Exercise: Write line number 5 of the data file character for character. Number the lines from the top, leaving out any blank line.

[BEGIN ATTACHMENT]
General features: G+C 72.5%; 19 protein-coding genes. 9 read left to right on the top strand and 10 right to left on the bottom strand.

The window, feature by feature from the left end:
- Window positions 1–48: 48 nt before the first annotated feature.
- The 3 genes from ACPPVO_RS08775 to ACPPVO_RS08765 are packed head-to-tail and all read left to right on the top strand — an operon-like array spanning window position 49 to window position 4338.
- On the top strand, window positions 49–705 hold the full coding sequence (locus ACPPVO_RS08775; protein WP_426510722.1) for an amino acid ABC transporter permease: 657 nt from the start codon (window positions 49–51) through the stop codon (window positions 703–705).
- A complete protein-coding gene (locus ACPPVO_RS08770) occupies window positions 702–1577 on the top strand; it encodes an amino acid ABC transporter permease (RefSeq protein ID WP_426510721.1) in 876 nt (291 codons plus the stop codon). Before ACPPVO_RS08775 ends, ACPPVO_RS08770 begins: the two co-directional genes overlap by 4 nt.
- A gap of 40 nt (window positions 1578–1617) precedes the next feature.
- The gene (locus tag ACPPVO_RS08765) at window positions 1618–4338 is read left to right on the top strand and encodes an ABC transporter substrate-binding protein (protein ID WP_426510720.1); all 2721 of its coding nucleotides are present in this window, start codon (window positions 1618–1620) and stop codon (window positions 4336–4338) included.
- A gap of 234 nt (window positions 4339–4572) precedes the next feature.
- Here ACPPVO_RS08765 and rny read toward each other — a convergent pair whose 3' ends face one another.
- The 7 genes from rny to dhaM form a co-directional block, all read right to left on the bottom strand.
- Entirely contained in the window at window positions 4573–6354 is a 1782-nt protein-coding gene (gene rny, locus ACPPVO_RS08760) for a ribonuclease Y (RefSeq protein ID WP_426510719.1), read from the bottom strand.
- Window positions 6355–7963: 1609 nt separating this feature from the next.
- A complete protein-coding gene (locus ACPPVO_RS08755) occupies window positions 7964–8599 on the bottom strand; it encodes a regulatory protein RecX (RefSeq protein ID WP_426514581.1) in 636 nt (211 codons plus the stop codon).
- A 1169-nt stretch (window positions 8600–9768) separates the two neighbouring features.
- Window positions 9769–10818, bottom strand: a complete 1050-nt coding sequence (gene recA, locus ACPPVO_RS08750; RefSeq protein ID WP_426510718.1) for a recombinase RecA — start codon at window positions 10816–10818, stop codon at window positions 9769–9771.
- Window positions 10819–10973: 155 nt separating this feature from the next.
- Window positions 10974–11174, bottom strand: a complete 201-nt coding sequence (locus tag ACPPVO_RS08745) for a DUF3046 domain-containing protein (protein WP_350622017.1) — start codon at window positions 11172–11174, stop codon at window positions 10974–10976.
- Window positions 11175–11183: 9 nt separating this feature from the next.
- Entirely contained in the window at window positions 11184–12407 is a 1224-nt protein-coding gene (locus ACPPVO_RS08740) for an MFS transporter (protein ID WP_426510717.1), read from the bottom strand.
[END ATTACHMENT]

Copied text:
- On the top strand, window positions 49–705 hold the full coding sequence (locus ACPPVO_RS08775; protein WP_426510722.1) for an amino acid ABC transporter permease: 657 nt from the start codon (window positions 49–51) through the stop codon (window positions 703–705).